Currently Browsing: OCD – Obsessed with Cycling Drills

Wednesday Timeless Classics: The Three BEST Songs in the World for Rolling Hills!

I honestly believe these three songs are the best for rolling hills that I’ve ever heard! I’ve been using them for two decades and I can’t help but use them for this drill. Two are progressive trance tracks with emotional builds, crescendos, and releases that help draw out your best effort on the uphill attacks. The other is a classic rock song that will have everyone singing along…that is, if they have any breath left!

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Obsessed With Cycling Drills: Teaching Rolling Hills in Your Cycling Classes

Riding rolling hills on a bicycle can be a thrill, especially when they are short and continuous. Because of this, they translate beautifully into indoor cycling classes. But teaching rolling hills is more than just alternating a climb with a “downhill.” To coach them in an authentic way, it’s important to understand how a cyclist would approach them, how gravity will affect your speed of ascent, and how cyclists take the descent. Then you need to know how to use the energy of the music to define your ups and downs. They are so much fun that your riders will be asking for them by name!

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Obsessed with Cycling Drills: Teaching Switchbacks, Part 2

In part 1, I provided 6 general tips for teaching switchbacks, including how many, how often, how long, and how to use the music. In part 2, you will find 5 different scenarios for designing and cueing your switchbacks to make your classes more exciting and engaging, increasing your coaching repertoire and improving your visualization and motivation skills.

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Obsessed with Cycling Drills: Teaching Switchbacks, Part 1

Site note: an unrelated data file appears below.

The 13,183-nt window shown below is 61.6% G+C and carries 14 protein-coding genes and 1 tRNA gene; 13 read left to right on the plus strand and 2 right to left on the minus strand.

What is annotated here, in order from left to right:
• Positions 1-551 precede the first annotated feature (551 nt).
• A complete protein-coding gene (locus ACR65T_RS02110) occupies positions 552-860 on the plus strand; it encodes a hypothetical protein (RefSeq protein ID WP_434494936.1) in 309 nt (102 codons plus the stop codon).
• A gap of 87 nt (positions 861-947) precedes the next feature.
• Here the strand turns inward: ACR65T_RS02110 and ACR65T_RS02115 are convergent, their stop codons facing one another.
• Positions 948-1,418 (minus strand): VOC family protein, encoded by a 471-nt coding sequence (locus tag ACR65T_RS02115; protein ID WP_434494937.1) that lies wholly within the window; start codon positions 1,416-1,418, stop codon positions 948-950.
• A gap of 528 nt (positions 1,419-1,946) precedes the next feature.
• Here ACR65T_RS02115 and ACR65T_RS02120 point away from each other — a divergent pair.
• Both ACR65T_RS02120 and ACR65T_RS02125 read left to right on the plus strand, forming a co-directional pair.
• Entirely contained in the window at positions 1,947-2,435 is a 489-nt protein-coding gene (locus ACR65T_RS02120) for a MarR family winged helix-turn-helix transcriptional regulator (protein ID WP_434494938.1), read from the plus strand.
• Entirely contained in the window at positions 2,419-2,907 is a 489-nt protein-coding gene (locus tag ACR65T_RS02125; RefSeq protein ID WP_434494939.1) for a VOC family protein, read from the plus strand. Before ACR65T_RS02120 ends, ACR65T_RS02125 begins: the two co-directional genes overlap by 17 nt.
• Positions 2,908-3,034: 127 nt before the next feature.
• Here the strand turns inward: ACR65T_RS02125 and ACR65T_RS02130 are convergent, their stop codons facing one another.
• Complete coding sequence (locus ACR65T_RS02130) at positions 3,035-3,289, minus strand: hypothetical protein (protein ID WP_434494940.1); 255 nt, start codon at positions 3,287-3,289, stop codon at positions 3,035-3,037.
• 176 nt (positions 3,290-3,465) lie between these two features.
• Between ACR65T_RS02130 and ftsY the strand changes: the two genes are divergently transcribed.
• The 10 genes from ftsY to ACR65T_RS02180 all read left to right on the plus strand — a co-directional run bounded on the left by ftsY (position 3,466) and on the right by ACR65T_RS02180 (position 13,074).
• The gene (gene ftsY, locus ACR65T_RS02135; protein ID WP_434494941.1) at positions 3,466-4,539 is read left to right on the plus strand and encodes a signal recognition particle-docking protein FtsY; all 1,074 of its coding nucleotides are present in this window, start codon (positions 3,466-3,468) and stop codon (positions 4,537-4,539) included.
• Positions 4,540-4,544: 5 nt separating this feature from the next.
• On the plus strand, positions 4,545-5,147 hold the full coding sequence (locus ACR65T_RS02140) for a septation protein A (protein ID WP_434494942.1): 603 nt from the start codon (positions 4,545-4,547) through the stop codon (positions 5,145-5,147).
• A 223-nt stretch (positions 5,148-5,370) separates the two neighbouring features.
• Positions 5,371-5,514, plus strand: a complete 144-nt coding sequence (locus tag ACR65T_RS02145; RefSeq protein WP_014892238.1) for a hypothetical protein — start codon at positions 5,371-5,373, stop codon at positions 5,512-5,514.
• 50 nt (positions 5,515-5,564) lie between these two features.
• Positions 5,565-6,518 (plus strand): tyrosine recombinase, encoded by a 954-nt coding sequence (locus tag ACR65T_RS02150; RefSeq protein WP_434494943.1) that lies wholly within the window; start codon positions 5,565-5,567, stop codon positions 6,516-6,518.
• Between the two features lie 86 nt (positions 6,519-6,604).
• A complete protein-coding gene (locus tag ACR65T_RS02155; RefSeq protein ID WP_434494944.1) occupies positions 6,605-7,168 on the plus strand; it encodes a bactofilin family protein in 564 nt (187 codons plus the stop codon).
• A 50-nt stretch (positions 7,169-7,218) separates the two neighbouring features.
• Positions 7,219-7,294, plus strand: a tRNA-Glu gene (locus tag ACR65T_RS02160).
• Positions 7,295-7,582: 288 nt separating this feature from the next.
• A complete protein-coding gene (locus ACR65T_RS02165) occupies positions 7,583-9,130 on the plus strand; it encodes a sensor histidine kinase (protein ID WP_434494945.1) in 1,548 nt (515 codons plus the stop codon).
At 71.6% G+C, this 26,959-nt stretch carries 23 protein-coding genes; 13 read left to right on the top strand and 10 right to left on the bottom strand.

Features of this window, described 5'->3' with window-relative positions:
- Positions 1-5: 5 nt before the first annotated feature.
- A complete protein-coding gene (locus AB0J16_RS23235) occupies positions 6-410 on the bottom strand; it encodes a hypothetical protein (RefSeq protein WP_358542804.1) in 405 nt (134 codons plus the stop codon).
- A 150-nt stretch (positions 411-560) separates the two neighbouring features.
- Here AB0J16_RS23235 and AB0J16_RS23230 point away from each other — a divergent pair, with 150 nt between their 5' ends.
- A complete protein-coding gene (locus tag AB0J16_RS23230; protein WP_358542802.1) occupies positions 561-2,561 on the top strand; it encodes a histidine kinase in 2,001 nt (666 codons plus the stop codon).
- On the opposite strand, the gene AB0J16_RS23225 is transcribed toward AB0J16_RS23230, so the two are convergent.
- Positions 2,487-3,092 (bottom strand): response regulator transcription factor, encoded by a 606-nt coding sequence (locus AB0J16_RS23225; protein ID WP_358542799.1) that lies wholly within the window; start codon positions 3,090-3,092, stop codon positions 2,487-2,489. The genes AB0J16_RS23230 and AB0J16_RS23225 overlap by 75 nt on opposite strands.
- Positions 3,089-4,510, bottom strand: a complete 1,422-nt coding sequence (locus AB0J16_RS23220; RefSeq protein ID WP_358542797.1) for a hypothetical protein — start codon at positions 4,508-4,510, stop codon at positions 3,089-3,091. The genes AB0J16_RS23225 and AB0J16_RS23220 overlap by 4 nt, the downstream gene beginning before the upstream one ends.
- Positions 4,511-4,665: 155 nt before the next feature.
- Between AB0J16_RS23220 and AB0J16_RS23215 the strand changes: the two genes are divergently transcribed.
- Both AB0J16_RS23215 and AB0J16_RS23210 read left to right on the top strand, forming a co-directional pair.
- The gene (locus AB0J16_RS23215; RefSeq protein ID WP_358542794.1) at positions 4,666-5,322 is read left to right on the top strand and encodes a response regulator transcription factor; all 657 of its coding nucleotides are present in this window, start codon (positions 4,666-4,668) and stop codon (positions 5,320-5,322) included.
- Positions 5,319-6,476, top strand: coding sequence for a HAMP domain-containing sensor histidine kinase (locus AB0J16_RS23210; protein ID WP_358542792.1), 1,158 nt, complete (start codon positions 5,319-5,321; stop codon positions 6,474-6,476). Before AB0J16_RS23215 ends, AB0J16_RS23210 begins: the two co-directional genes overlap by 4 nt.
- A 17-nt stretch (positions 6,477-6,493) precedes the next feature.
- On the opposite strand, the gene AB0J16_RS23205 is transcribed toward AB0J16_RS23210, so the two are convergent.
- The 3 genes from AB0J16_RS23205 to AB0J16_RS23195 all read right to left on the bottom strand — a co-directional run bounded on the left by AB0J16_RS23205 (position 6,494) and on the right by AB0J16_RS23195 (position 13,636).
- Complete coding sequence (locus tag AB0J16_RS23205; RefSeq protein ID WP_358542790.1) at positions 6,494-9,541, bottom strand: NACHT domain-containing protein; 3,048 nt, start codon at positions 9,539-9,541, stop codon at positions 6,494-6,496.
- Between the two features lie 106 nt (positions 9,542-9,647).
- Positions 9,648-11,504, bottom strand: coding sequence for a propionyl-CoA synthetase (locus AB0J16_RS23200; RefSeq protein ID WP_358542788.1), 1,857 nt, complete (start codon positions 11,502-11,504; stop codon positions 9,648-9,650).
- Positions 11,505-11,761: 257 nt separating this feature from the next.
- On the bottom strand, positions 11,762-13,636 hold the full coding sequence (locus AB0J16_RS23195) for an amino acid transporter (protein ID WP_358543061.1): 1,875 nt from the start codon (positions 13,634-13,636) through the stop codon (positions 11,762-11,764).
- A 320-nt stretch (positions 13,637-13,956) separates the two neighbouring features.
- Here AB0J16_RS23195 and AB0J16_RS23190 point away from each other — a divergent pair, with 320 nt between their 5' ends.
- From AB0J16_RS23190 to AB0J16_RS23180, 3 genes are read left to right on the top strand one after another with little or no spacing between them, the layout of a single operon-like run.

Here is everything you will ever need to know about teaching switchbacks in your indoor cycling classes, including how to use the music, how long they should be, how many to do, and how often to do them.

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OCD: Fun With Fartleks

A fartlek is a Swedish word for “speed play” and implies unstructured intervals. There are many fun ways you can use these in your classes as drills to increase intensity, essentially “hiding” intervals into an outdoor riding simulation.

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The 3-2-1 Drill

This drill is designed to increase your body’s ability to process lactate in your muscles. The goal is to increase your maximum sustainable power, as the majority of the work is below threshold. Get ready, in 3-2-1…

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Obsessed with Cycling Drills: The Reverse Paceline Drill

The opposite of a regular paceline drill. The key to success is how you set the scene and describe the challenge.

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OCD: Canned Heat in My Heels

It’s close to the end of class and you know they’ve still got a little bit left in them. Here’s a drill that will help them expel that remaining “canned heat left in their heels” and push them to the finish line.

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OCD: The Paceline Drill

Obsessed with Cycling Drills: Paceline drills are a fantastic way to simulate a group ride or racing scenario such as a Tour de France stage. They are also a fun way to do intervals. You can design an entire profile around this drill, or simply insert a paceline into any profile. You will be surprised how quickly the time passes when you keep your riders engaged in this manner!

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OCD: Get Yourself Connected

This drill is perfect for those who are just learning how to teach with power. It shows your riders very clearly how heart rate response can be very different at different cadences, even when output is the same. This drill may become a “light bulb moment” for your riders and their understanding of how power—and their body—works! For that reason, it may be the most important educational drill in your repertoire.

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